LUCKY is the latest film from director Natasha Kermani (Imitation Girl), written by Brea Grant (12 Hour Shift), which centers around a woman who must fight for her life each night against an unknown assailant. The film stars Grant along with Yasmine Al-Bustami (“The Originals”), Kristina Klebe (Hellboy), Kausar Mohammed (What Men Want), Dhruv Uday Singh (“Prodigal Son”), and Hunter C. Smith (The Order).
To best describe the plot, I’ll turn to the official IMBD synopsis: “A suburban woman fights to be believed as she finds herself stalked by a threatening figure who returns to her house night after night. When she can’t get help from those around her, she is forced to take matters into her own hands.”
May (Grant) and Ted (Singh), on the surface, seem like the perfect, loving, LA couple. Successful and young, they are the type of relationship that many of us strive for. However, it doesn’t take long for the viewer to notice cracks within the crevices of their relationship. Something seems off…and at first, it’s hard to put a finger on what exactly that is. Though she’s a self-help guru, May seems guarded and unsure around Ted… and Ted… well, he’s kind of a dick. After their house gets broken into, May, obviously distraught, turns to Ted who is relaxed and unmoved by the situation, as if he’s used to this. After a fight that sets Ted off on his own, May begins to uncover the truth surrounding her nightly visitor.
LUCKY is a film that has stayed with me since my initial viewing. I’m constantly thinking back to moments that may have seem inconsequential at the time, like a piece of broken glass laying haphazardly on a coffee table. The movie title would have you believe that this is a film in which our protagonist is fortunate, something that is repeated numerous times throughout the film by those who come to her aid. But those little clues, those pieces of broken glass and the duality that they represent are more an indication of impending doom. LUCKY is a film that uses abstract imagery and a tightly woven story to bring themes of abuse and gaslighting to the surface. At times hard to watch, it’s a movie that will resonate with many and leave a lasting impact on those who have experienced the damaging effects of abuse.
Brea Grant does a tremendous job of bringing May to life, a character that she has lived with since the inception of the story. May is strong but that strength is tested not just in the context of her relationship and her attacker, but also in how she sees herself and how she interacts with other women. As the story progresses, we learn more about May and the cause of the problems between her and Ted. The film doesn’t shy away from the mistakes that May has made but it also highlights how mistakes don’t justify the horrendous actions brought upon her. It also showcases how guilt can be all encompassing. That said, May, to a point, believes she deserves the treatment she has received but ultimately learns that a mistake doesn’t equate to unjust behavior.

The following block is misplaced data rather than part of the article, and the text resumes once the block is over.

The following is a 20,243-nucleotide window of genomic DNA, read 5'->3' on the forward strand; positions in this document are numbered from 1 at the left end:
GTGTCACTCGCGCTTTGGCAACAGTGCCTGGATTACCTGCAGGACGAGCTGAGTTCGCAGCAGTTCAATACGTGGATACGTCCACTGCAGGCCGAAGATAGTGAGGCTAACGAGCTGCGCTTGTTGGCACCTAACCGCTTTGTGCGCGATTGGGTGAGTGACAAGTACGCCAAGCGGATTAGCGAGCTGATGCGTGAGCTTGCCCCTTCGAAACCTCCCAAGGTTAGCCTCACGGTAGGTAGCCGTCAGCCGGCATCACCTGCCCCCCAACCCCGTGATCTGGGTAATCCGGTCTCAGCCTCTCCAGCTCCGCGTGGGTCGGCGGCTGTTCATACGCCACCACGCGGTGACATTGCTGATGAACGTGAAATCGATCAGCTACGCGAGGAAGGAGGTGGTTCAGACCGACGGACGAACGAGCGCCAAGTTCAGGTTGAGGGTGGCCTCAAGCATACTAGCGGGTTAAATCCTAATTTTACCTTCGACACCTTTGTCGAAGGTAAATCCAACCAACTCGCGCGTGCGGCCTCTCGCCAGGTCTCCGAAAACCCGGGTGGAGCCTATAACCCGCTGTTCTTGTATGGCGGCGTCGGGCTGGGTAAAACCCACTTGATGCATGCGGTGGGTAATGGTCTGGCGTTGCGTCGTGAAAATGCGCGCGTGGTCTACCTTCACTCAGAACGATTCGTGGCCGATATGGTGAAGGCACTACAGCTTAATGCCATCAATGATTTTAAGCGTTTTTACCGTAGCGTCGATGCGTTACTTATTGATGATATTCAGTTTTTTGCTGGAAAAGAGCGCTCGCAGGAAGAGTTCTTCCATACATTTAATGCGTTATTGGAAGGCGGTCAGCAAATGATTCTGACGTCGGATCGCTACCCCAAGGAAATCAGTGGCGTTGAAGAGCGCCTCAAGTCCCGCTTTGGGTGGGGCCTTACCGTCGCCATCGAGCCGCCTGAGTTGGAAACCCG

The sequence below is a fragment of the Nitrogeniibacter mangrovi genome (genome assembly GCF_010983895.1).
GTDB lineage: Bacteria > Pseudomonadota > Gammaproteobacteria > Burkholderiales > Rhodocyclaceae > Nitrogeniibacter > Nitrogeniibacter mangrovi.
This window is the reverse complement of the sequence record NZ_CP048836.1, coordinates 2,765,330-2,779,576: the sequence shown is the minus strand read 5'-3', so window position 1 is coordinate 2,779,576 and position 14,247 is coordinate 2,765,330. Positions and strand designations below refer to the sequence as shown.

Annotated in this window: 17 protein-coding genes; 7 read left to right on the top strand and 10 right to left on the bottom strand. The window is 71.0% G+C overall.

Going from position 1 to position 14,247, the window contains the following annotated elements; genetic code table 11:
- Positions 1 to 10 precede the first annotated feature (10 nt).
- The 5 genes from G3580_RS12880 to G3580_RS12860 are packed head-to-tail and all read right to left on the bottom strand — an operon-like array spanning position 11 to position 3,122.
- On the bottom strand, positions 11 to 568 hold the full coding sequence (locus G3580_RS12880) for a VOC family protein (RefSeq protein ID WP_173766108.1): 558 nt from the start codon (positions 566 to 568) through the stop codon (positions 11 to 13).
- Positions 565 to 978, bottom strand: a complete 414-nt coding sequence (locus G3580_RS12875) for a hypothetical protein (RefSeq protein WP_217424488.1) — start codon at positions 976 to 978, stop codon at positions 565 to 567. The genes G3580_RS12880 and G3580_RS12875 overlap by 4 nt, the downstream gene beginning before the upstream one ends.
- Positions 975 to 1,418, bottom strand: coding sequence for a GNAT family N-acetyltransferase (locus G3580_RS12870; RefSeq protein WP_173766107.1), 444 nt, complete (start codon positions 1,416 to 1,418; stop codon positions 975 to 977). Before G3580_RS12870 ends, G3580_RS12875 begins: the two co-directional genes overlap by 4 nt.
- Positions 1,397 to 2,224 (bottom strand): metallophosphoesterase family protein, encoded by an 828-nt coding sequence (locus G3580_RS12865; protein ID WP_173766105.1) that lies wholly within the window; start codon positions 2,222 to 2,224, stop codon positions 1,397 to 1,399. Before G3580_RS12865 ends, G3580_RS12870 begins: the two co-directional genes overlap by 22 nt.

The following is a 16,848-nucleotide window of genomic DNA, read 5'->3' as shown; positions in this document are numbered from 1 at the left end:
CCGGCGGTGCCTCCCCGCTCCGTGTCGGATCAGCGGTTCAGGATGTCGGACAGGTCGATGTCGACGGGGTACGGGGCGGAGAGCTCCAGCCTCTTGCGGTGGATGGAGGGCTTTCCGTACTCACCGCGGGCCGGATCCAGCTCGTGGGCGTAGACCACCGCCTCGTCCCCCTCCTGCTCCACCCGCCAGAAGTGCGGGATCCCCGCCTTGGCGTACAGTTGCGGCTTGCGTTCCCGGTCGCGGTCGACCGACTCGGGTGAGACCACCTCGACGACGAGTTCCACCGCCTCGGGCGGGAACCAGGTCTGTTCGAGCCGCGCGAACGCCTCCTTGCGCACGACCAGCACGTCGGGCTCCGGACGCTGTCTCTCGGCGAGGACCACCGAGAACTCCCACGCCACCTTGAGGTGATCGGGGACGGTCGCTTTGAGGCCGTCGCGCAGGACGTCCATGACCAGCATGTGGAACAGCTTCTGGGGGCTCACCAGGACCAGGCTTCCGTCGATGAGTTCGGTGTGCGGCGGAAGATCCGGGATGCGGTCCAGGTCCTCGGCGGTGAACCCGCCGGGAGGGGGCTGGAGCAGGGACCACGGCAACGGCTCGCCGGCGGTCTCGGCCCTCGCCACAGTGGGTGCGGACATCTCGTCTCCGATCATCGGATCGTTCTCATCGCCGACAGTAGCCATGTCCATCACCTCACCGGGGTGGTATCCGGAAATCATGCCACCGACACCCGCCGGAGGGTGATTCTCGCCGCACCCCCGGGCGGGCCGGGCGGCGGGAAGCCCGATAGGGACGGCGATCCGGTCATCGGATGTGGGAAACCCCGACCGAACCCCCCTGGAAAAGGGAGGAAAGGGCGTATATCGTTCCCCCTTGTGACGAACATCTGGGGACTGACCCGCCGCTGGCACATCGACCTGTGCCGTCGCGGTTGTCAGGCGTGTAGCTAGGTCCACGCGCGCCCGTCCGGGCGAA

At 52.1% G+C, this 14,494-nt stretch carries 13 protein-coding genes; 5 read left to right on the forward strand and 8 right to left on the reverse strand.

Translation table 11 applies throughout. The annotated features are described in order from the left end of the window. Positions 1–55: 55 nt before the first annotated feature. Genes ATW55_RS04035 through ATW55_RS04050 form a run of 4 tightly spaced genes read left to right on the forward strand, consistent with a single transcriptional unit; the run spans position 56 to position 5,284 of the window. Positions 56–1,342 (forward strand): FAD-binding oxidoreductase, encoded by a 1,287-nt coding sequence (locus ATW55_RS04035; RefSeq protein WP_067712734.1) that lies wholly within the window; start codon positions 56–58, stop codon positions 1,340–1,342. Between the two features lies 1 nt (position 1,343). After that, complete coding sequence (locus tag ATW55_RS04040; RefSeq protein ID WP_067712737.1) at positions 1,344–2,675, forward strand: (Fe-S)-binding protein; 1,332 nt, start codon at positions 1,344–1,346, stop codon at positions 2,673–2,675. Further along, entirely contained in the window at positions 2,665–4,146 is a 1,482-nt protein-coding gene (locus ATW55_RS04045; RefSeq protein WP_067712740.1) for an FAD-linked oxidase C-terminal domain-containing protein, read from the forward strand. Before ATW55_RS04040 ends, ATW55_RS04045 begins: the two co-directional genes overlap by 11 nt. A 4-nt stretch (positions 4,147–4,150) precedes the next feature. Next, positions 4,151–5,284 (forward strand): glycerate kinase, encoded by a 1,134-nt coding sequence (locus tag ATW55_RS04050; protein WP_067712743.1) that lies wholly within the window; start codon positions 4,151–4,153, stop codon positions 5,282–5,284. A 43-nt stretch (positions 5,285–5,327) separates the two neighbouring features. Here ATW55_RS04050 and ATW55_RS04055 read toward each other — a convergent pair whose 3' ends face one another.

Dhruv Uday Singh elicited such a strong emotional reaction from me during his performance as Ted. He exemplifies a behavior that is commonly brushed past because it doesn’t leave a physical scar. Singh did a phenomenal job of bringing the character to fruition and I’m sure he’s a wonderfully nice guy in real life, but man, I really, really disliked him. He possesses that “I’m a nice guy” persona that makes it hard for people to believe that someone like him could do anything wrong. It reminded me a lot of what’s happening within the horror community, especially in regards to well-known individuals who continue to be outed for that type of behavior. Though the overall story of LUCKY has a more otherworldly presentation, both the film and that example show just how damaging gaslighting truly is.
Besides the stellar performances from our leads, the combination of Kermani’s directing style and Grant’s writing resulted in a film that captures our characters pain in a visually striking way. It will easily find a home within the subgenre of sci-fi/horror, taking cues from series such as Black Mirror. Furthermore, Kermani and Grant have created a monster that is terrifying in the ways in which it hides behind anonymity. That, in and of itself, speaks volumes in how cis-males continue to get away with their transgressions time and time again. Overall, LUCKY is a film that will get people talking not only because of the themes but also for the performances (which includes a musical number and some familiar faces) as well as the gripping execution of the story at the hands of Kermani.
For more on LUCKY, check out our interview with Natasha Kermani and Brea Grant here.
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